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Timothy Fox - Head of Research & Chief Economist
Published Date: 06 September 2018
The market focus remains squarely on EM currencies and markets, with some consideration starting to be heard about whether the turmoil will slow the pace of Fed policy normalization. In the past under the Janet Yellen Fed external factors like EM stress sometimes played a part in deterring the FOMC from tightening, and of course the ‘taper tantrum’ of 2013 was an early warning about the risks of premature Fed tightening for the rest of the world. That was five years ago, however, and in 2018 it cannot be said that EM economies have not had plenty of warning about what is on its way. As far as the upcoming 26th September FOMC meeting is concerned it does not appear as if the Fed will deviate from its tightening trajectory, but there are some doubts about whether a further move later this year will be seen.
Important for both US markets and global ones in the next 24 hours will be the US employment report, which is expected to be strong and will likely add to expectations about another near-term US rate hike. At the same time the markets will be watching to see if the ending of the public comment period of the proposed USD200bn of US tariffs on Chinese goods, which concludes today, will trigger another round of tariffs on those imports. Ominously yesterday saw the US trade deficit widen by more than expected to USD50.1bn in July and a 5-month high, with exports falling by 1.0%, while imports were up 0.9% on the month. Ominously the deficits with China and the EU surged to record highs, likely compounding the risks that President Trump strikes out again.
Net foreign reserves at the Egyptian central bank rose to a new record of USD 44.4bn in August, compared to USD 44.3bn the month before. Egypt has managed to maintain its high level of reserves even while maintaining a stable currency in the midst of the ongoing EM sell-off, and contending with a departure of foreign investment from local currency treasury bills. Foreign ownership of t-bills fell to USD 16.7bn in June, down from a peak of USD 21.6bn in March, and has continued to fall since according to Central Bank sources. That said, although headline reserves have remained fairly buoyant, the Central Bank’s ‘Deposits not included in official reserve assets’ have declined from a high of USD 15.0bn in April to USD 12.0bn in August.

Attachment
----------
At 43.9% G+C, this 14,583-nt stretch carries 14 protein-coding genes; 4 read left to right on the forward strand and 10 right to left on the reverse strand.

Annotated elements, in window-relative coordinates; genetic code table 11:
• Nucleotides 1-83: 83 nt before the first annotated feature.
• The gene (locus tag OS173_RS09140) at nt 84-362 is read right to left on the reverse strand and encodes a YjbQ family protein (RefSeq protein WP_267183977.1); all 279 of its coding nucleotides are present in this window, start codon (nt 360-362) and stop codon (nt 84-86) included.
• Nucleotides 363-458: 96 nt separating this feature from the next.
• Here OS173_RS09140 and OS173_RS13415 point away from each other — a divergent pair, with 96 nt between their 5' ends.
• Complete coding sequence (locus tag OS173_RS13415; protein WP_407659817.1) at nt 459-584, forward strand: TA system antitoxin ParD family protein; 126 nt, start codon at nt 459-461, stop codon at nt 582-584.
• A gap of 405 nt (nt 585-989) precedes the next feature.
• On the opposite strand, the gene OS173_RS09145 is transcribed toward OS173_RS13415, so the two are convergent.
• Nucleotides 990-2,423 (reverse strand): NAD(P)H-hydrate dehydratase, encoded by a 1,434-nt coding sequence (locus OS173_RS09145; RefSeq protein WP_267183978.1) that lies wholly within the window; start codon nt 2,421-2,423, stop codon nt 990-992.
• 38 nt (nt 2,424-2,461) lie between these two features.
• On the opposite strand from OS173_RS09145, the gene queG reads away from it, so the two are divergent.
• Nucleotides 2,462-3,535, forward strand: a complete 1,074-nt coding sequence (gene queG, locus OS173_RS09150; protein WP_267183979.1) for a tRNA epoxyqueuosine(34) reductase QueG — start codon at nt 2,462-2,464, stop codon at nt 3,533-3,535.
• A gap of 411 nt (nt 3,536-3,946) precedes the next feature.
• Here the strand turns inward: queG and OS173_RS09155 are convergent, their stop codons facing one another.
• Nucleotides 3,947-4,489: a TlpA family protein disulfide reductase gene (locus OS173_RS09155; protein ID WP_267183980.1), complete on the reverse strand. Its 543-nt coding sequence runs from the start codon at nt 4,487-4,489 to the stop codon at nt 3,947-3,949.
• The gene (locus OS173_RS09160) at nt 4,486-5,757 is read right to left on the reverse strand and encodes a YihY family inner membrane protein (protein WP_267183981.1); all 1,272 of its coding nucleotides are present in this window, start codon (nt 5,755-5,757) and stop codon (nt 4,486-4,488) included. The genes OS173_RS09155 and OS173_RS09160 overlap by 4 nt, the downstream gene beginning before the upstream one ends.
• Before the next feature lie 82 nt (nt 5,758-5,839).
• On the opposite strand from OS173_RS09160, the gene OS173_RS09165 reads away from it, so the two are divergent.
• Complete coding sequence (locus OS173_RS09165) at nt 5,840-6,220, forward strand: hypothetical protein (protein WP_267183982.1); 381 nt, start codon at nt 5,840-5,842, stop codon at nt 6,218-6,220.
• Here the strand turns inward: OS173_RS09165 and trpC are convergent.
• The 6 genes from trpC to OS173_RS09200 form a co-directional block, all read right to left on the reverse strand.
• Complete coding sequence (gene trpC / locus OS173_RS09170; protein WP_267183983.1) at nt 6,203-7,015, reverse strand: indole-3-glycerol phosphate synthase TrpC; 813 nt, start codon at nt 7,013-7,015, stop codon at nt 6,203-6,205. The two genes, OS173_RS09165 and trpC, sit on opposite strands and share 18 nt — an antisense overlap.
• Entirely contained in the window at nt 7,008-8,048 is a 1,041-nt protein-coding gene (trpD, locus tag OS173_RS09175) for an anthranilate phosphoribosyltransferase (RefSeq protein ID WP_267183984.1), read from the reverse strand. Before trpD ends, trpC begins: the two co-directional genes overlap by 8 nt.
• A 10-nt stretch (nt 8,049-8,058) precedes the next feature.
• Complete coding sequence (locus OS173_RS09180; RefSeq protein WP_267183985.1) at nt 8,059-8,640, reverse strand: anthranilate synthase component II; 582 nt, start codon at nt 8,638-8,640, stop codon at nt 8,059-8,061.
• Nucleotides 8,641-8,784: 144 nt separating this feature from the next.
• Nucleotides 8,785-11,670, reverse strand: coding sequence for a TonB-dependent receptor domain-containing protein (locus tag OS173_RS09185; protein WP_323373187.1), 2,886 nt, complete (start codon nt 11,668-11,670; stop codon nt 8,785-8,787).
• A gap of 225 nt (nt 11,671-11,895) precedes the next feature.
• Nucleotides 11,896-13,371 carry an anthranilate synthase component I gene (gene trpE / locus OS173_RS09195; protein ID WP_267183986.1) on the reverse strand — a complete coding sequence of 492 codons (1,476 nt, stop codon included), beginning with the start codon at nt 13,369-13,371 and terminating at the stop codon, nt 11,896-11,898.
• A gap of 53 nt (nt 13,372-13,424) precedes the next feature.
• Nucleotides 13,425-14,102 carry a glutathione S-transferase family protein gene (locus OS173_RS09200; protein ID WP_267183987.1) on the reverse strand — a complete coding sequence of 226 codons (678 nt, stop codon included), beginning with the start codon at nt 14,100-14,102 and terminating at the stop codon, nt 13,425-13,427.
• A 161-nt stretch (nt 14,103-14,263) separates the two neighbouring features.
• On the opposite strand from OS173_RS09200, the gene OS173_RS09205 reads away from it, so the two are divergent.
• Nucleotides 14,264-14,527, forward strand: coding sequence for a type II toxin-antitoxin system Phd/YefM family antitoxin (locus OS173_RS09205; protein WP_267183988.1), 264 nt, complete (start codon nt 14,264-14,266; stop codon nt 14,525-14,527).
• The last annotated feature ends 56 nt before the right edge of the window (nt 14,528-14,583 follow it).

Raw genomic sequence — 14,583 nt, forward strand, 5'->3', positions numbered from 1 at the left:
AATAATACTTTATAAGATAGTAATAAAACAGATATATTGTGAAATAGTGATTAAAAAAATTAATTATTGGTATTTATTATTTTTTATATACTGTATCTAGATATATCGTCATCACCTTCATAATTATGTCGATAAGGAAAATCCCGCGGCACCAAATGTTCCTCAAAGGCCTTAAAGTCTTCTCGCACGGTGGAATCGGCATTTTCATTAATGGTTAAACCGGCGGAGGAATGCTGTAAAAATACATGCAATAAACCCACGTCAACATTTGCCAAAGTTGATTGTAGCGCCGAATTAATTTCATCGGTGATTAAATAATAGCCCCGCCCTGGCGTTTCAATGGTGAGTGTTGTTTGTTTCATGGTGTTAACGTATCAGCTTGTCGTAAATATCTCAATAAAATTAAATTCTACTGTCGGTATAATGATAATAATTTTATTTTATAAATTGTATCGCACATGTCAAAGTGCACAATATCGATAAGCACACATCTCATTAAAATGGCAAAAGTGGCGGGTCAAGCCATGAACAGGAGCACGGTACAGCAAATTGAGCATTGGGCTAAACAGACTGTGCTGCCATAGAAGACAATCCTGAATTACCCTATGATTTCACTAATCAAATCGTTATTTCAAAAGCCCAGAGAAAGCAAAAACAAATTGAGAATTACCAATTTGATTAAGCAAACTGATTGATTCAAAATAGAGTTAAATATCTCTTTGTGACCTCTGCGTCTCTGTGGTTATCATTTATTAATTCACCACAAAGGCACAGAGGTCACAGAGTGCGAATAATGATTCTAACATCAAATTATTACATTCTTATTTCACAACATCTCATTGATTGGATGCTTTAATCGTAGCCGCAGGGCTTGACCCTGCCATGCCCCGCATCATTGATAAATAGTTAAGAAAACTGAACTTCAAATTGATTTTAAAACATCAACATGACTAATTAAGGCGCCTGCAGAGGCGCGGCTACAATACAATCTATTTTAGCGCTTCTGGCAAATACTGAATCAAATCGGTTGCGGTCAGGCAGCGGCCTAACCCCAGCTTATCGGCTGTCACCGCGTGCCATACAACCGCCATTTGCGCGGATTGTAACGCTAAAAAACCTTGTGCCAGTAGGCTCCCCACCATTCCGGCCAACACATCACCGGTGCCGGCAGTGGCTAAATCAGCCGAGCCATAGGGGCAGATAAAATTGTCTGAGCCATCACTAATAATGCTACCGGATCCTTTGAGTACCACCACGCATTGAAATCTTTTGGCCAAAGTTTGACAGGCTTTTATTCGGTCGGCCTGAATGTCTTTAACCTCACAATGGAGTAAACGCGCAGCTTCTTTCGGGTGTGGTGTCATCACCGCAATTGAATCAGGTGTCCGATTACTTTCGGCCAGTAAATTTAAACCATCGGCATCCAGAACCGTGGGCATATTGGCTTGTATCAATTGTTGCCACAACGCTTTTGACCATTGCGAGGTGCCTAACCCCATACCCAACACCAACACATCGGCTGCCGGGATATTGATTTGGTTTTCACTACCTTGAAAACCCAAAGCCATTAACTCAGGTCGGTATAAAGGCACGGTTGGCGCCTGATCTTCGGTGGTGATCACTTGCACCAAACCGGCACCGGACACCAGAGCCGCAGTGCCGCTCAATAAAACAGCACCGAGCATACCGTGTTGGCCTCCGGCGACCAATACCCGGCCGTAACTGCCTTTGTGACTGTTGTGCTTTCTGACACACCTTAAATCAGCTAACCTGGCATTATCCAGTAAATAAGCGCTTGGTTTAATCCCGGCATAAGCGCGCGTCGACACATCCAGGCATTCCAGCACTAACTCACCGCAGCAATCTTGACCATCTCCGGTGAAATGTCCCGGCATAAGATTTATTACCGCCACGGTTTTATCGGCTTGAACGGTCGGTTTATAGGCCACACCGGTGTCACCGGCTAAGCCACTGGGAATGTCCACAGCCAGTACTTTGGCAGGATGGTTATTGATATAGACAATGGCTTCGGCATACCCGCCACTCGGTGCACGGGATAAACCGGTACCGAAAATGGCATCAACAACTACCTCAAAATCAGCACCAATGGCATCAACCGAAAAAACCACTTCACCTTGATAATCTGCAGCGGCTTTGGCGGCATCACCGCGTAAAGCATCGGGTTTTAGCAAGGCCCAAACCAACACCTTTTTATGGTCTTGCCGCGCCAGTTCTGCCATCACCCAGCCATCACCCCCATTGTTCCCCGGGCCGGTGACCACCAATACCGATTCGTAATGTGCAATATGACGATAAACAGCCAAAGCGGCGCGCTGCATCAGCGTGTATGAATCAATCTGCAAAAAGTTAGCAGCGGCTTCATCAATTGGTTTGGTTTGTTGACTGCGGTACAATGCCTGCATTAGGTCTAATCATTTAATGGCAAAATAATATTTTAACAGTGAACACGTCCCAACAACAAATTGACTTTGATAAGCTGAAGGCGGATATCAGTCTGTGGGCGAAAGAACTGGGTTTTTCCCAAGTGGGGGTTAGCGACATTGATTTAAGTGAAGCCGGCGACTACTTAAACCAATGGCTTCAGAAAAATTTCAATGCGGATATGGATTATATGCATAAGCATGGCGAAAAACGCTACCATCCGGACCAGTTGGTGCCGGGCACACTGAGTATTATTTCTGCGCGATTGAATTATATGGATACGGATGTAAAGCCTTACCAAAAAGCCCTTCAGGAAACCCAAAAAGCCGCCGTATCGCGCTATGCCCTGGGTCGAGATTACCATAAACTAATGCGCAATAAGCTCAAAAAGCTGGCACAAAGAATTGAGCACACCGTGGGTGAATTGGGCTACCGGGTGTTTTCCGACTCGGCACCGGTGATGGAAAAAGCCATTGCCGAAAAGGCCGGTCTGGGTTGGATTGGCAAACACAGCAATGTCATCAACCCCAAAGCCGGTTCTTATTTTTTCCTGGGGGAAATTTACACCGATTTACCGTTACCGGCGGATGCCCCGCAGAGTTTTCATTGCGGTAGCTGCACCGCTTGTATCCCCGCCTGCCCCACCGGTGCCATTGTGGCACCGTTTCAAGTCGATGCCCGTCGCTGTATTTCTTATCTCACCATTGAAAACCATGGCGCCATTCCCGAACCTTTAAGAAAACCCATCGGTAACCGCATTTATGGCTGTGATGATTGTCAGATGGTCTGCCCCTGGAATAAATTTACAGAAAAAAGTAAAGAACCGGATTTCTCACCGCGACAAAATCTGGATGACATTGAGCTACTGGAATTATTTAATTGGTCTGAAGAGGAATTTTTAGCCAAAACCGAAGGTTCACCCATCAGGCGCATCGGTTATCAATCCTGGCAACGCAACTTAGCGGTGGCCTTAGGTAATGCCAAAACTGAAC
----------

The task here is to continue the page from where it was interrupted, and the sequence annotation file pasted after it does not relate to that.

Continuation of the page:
Source: Emirates NBD Research
Treasuries traded mixed with the long end slightly cheaper and short end little changed. Yields on the 2y UST, 5y UST and 10y UST closed at 2.65% (flat), 2.77% (flat) and 2.90% (+1 bp) respectively.
Regional bonds closed marginally higher. The YTW on the Bloomberg Barclays GCC Credit and High Yield index declined -1 bp to 4.47% and credit spreads tightened 1 bp 173 bps.
According to reports, Bahrain raised USD 500mn from a private placement of bonds with five regional banks. The issue is said to be priced at 330 bps above the three-year midswaps. Elsewhere, a group of creditors to EA Partners hired Dechert LLP ahead of a possible debt restructuring.
Despite firmer than expected economic data, the AUD is softer in the Asia session. A report from Australian Bureau of Statistics showed that compared with expectations for a narrowing to AUD 1450m in July, the Trade balance surplus narrowed to AUD 1551m from AUD 1937m the previous month. As we go to print, AUDUSD is trading 0.20% lower at 0.71786, not far above the one year low of 0.7145. A break and daily close below this level may catalyse a further decline, initially to 0.70 and then to 0.6827, the five year low last seen in January 2016.
Developed market equities closed lower amid weakness in technology shares and continued strain in emerging markets. The S&P 500 index and the Euro Stoxx 600 index lost -0.3% and -1.1% respectively.
Saudi equities led regional markets lower with the Tadawul losing -3.1%. Banking sector stocks across the board closed lower with Al Rajhi Bank losing -3.0% and FAB dropping -2.8%. UNB was an exception as the stock closed +11.7% higher as investors continue to react positively to the potential merger news.
Oil markets fell overnight largely on external factors such as the imminent imposition of more US tariffs on Chinese goods. Brent futures closed down 1.1% while WTI futures fell 1.65% as the impact of Storm Gordon lessened. OPEC’s secretary general, Mohammad Barkindo, stated that oil demand may hit as high as 100m b/d by the end of 2018, roughly in line with estimates from the IEA. EIA data has been delayed owing to a public holiday in the US at the start of the week but private sector data showed a decrease in US crude inventories by 1.2m bbl last week and another uptick in refinery demand.
The diverging trend in forward curves remains intact with the backwardation in Brent widening in the 1-2 month spread and compressing in WTI. The Brent/Dubai EFS is holding above USD 3.11/b thanks to the recent recovery in Brent prices to over USD 79/b.
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